CS 4860 Applied Logic - (Fall 2012)
In addition to basic first-order logic, when taught by Computer Science this course involves elements of Formal Methods and Automated Reasoning.
Formal Methods is concerned with proving properties of algorithms, specifying programming tasks and synthesizing programs from proofs.
We will use formal methods tools such as interactive proof assistants (see www.nuprl.org).
We will also spend two weeks on constructive type theory, the language used by the Coq and Nuprl proof assistants.
CS Topics include:
- formal methods
- automated reasoning
- interactive proof assistants
- constructive type theory
Meeting Times:Tue/Thr 10:10-11:25
Location: Upson 315
rc at cs dot cornell dot edu
Office: 4147 Upson Hall
Office Hours: Wed. 11:00-12:00 and by appointment
Co-Instructor: Christoph Kreitz
kreitz at cs dot uni-potsdam dot de
Office: 4114 Upson Hall
Office Hours: Tue. 1:00-2:00 and whenever the door is open
Senior Teaching Assistant: Abhishek Anand
Office: 4126A Upson Hall
Office Hours: Fri. 3:00-4:00 and by appointment
Texts & Resources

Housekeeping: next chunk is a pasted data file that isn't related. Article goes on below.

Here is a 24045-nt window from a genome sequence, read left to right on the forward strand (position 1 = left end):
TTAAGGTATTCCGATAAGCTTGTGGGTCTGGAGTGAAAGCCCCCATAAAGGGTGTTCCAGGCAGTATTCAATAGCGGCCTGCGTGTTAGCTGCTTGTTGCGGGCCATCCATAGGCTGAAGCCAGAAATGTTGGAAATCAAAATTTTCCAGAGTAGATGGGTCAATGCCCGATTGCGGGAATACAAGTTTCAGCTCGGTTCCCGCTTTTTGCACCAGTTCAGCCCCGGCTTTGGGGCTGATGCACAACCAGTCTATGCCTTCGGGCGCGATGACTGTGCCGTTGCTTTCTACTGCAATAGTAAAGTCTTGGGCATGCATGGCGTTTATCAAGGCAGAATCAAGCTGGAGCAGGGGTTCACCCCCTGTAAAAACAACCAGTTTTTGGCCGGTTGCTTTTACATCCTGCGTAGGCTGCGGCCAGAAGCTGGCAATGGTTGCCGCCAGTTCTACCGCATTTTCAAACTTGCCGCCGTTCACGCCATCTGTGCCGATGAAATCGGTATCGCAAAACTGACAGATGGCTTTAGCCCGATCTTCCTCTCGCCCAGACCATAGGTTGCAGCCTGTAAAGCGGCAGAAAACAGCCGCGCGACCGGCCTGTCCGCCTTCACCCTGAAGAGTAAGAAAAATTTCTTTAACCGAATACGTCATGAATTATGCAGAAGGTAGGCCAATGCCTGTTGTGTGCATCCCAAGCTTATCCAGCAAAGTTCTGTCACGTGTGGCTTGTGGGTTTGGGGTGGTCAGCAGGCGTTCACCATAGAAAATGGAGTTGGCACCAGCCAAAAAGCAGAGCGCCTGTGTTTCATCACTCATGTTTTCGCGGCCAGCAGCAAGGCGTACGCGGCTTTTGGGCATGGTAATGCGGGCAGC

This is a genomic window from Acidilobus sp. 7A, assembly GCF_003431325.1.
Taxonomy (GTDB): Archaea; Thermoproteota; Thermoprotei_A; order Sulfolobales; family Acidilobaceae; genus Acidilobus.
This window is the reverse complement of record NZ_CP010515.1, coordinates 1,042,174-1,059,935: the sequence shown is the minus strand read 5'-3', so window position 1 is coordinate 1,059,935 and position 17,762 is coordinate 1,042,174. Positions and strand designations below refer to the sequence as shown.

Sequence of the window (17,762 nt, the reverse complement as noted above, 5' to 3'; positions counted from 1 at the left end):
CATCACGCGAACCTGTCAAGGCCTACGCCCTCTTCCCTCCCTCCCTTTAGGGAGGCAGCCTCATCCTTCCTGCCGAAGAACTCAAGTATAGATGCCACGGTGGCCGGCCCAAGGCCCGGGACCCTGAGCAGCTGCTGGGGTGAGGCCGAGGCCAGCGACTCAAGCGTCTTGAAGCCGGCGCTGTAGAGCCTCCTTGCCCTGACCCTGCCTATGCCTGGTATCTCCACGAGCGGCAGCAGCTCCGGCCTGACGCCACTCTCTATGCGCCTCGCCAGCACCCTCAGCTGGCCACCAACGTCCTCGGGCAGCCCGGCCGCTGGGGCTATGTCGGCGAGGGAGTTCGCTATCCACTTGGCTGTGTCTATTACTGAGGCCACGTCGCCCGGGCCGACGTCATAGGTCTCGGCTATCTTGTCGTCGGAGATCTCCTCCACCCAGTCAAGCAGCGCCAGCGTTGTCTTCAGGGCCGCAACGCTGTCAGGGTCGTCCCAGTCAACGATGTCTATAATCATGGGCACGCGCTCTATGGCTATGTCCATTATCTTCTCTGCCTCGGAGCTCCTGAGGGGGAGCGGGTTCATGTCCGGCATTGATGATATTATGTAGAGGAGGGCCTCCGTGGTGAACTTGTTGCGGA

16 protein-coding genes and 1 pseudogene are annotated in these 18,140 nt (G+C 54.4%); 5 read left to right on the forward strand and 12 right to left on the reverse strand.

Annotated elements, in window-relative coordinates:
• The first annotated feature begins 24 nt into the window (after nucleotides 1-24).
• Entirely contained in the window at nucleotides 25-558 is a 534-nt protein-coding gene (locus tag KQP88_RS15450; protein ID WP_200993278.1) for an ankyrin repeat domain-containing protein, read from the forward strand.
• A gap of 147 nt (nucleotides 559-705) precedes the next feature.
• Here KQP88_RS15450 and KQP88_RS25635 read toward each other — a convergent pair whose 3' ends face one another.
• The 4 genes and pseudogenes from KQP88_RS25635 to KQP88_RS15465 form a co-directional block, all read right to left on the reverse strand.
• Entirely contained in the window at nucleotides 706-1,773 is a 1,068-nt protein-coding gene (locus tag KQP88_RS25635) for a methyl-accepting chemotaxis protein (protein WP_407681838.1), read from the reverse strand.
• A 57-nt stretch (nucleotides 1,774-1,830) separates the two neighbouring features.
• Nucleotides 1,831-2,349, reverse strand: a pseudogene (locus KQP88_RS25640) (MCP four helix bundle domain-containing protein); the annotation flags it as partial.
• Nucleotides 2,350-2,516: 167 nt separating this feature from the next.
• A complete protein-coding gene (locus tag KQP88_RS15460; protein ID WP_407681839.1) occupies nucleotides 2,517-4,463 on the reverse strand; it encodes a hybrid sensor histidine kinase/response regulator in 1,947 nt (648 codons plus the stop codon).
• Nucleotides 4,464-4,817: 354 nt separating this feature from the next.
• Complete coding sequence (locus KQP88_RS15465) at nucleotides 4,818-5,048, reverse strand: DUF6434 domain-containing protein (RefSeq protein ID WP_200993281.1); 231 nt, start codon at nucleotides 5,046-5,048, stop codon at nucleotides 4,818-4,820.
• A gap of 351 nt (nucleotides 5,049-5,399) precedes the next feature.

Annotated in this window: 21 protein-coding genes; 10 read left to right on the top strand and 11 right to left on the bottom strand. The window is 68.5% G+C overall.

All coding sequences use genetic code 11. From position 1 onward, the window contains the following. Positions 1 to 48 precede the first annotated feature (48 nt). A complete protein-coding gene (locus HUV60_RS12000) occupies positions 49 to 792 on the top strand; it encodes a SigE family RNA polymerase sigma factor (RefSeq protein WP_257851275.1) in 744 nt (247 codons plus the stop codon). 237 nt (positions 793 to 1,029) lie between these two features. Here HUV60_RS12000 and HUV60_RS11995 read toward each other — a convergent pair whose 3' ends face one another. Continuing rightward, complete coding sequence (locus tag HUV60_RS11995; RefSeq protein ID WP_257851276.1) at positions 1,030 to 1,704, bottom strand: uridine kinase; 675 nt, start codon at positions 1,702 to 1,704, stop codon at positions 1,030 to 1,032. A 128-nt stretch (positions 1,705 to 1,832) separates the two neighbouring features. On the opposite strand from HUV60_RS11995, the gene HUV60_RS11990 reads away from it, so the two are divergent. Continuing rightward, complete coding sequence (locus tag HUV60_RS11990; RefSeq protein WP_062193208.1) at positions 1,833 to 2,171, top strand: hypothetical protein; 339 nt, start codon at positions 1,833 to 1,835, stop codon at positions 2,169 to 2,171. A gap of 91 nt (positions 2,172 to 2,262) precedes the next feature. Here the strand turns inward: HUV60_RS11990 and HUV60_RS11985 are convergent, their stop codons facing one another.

- First-Order Logic, by Raymond M. Smullyan
- Computability & Logic, G.S. Boolos, R.C. Jeffrey
- Logic for Applications, by Anil Nerode and Richard Shore (free on-line resource)
- Proofs and Refutations, by Imre Lakatos
- See previous course web pages for CS 4860
Homework is to be brought to class or turned in to Prof. Constable's office, Upson 4147, before 5PM.
Cornell University has a Code of Academic Integrity, with which you should be familiar. Violations of this code are treated very seriously by Cornell and can have long-term repercussions. In this course, you are encouraged to discuss the content of the course with other students, and you may also discuss homework problems with other students. However, you must do your own work, write up assignments yourself, and if you discuss a problem with another student, you are expected to document this fact in your write-up. It is a violation of the code to copy work, including programs, from other students; it is also a violation to use solutions to homework problems from previous iterations of the same course. Note that Cornell holds responsible for the code violation both the recipient and the donor of improper information.